The suit claims that FDA violates the due process rights of terminally-ill patients, who have exhausted all approved options and are unable to enter a clinical trial, by prohibiting access to promising investigational drugs.
Consider the plight of such patients. They search for clinical trials of new drugs that might extend their lives. Nearly all are ineligible. Of the few who do qualify, many learn the trial is fully enrolled and closed, or too far away. Others face a 50-50 chance of getting a placebo (a sugar pill) under blinded conditions (meaning neither they nor their doctors know what they are getting). Many are allowed to die without being told about or offered the active drug.
The FDA commonly insists on statistically comparing the timing and severity of the deaths of untreated (placebo) patients with those of patients who receive the potentially effective drug. This renders the FDA's vaunted "science" for drugs intended to treat terminal illnesses little more than a crude measurement of the height and accrual rate of two piles of bodies. There are better, less ethically challenged trial methods available to test drugs, but the FDA has consistently refused to accept them...
No matter one's judicial philosophy, it is inconceivable that the framers of the U.S. Constitution intended unelected, tenured career bureaucrats to hold absolute power over American lives without prospect of challenge in the courts. The framers understood that the pursuit of life is an inalienable right that should not be abridged without due process of law.
All right, so that was only part news, part opinion. Here, for your itching ears (aching eyes?), is a more newsy story. Gautam Naik (B4) writes on the creation of a stem-cell line (subscription required. No, it's not a *controversial* (destroys embryos) line, nor is it *uncontroversial* (iPSCs, from adult skin). It's a semi-controversial approach, that of taking one cell from an eight-cell-stage embryo and teasing it so that it becomes a line. Granted, according to Dr. Robert Lanza, it only has worked in about 2% of the cases (so much for payoff, then?), but at least it works and apparently has no risk of cancer (one of the worries about iPSCs).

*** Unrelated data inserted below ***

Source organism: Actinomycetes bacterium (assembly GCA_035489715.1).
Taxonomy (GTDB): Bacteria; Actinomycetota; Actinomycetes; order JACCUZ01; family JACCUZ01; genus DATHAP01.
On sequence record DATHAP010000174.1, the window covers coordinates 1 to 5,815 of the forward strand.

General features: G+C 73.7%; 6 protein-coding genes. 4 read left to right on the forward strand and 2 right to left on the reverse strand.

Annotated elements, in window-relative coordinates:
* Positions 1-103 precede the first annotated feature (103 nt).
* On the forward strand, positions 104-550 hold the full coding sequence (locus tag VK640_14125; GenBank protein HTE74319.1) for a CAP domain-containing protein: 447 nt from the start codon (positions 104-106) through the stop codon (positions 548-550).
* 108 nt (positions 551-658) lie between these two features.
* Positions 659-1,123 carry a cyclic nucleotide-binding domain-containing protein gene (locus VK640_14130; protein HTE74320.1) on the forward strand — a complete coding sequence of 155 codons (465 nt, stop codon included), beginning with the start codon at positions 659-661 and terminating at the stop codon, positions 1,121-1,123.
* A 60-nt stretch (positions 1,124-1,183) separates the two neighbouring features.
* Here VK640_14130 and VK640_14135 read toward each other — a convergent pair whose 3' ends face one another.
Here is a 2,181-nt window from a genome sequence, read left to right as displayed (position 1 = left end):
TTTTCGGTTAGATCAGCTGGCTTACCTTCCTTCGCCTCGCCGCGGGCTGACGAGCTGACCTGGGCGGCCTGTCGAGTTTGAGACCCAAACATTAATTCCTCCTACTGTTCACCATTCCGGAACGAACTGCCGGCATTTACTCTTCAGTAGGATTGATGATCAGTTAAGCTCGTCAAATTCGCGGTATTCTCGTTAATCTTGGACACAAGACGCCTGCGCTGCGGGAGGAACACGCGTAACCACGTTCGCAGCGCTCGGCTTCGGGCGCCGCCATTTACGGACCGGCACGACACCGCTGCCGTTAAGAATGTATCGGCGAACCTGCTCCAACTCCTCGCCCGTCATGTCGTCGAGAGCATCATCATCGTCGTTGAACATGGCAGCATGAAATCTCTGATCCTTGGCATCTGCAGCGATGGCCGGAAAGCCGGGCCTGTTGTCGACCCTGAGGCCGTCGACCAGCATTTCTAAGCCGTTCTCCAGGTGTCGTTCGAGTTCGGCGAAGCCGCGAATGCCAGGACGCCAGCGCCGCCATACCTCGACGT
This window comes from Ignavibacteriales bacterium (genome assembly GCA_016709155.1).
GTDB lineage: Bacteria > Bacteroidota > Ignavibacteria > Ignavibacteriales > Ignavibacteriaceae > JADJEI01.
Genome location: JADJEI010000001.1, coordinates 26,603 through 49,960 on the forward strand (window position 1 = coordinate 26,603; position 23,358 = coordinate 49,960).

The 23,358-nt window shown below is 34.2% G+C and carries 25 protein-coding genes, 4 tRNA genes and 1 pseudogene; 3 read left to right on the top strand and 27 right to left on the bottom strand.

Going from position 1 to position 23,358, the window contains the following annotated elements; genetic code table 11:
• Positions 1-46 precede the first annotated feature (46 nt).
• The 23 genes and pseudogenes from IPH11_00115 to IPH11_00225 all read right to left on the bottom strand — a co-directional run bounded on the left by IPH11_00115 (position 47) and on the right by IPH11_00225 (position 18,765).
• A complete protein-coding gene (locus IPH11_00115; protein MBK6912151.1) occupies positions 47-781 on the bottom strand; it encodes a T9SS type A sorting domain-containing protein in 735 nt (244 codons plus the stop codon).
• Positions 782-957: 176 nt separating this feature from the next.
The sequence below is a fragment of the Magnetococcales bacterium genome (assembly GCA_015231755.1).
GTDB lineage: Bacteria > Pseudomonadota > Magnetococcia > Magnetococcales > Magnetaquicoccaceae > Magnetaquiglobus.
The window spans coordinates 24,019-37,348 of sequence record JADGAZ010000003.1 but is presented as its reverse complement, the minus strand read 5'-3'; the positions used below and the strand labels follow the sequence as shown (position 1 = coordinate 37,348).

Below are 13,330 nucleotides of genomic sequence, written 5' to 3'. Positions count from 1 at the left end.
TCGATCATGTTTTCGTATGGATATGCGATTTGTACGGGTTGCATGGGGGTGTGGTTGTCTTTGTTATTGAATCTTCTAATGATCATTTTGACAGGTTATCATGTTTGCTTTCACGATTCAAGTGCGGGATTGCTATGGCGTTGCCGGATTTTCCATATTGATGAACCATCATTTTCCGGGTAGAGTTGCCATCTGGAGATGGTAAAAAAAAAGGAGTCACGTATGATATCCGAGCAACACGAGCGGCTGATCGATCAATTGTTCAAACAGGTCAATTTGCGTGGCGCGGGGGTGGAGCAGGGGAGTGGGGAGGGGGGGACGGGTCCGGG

The new technique is partly based on a common test done in fertility clinics, known as pre-implantation genetic diagnosis. Under this approach, one cell is removed for genetic testing once the embryo has reached the eight-cell stage. The process appears to leave the embryo intact. Embryos that have been subjected to the procedure and then implanted in the womb have yielded apparently healthy babies, based on established scientific and medical measures.
And, to bolster the news, "Lanza and his colleagues say they have tweaked the approach so that at least 20% yielded stem-cell lines, and further improvements took the efficiency as high as 50%." Much better. I'm waiting for improvements on this--it could very well be an excellent technique, as long as it doesn't kill the embryo. As the venerable Dr. Seuss once said, in the words of Horton the elephant, "A person's a person, no matter how small." (I'm looking forward to the movie, too!, something a I'll feel completely comfortable watching, prudish me.)